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by Shane Stokes
March 15, 2018
Jakobsen takes first pro victory in Nokere Koerse; Bayly wins stage 4 of the Tour de Taiwan; Bardet to eschew other targets and focus 100% on Tour de France; Deignan announces pregnancy, will miss 2018 season; Cavendish, Renshaw confirmed for Milan-San Remo; QuickStep Floors takes three-pronged approach to leadership at Milan-San Remo; Van Avermaet: Milan-San Remo is a lottery; French amateur previously banned for five years given 60 hours of community service; Costa Rican duo given four year bans for CERA use; Strava overhauls map that revealed military positions; Video: 360 degree camera from inside the peloton; Video: high speed river crossing leads to dangerous crash
Already handed a five year suspension from competition last month, French amateur Cyril Fontaine has been given further punishment for his use of a hidden motor in a race on October 1. The sporting sanction applied in mid-January has now been joined by a judicial penalty, thanks to French laws against sporting fraud.
The rider, 43 year old Cyril Fontaine, has been sentenced to 60 hours of community service, a symbolic one euro fine and must also pay 88 euro to the Créon-d’Armagnac club. It was the organiser of the race where he used the bicycle with the hidden motor.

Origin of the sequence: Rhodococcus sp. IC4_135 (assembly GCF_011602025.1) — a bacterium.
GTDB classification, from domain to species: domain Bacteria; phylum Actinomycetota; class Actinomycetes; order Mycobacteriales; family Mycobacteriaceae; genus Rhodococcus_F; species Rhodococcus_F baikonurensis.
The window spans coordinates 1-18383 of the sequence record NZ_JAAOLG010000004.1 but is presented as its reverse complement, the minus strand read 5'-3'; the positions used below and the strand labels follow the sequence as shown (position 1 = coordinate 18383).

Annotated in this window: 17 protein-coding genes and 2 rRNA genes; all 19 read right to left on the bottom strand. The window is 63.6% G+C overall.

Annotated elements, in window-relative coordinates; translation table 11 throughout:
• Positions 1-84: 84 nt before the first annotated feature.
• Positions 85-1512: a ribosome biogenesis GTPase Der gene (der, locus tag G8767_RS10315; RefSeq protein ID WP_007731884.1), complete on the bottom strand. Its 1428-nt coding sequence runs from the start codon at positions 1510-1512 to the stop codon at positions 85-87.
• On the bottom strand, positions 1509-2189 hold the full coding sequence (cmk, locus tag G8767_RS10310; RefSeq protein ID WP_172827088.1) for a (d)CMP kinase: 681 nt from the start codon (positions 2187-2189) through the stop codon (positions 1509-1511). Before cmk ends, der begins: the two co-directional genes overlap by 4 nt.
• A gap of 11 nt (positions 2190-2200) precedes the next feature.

Fontaine had registered a miraculous series of results across several weeks last year, riding far above his former level and beating riders who were previously much better than him. His run came to an end in a third category event held in Saint-Michel de Double, about fifty kilometres south-west of Périgueux. He had spent much of the race in a break with Mathys Fédrigo, nephew of former pro Pierrick Fédrigo. Despite the latter’s pedigree, he suffered to hold his pace.
Fontaine’s ride was scrutinised by officials during the event, including former French professional and current French Anti-Doping Agency (AFLD) employee Christophe Bassons. After the rider punctured out of the race and then drove off in his car, Bassons gave pursuit and, together with judicial officers from Périgueux, found the hidden motor.
“There was sanction, the fault is recognized,” said Bassons. “Today, it is shown that cheating during a race can lead to a conviction for fraud.”
Click through to read more at Le Monde.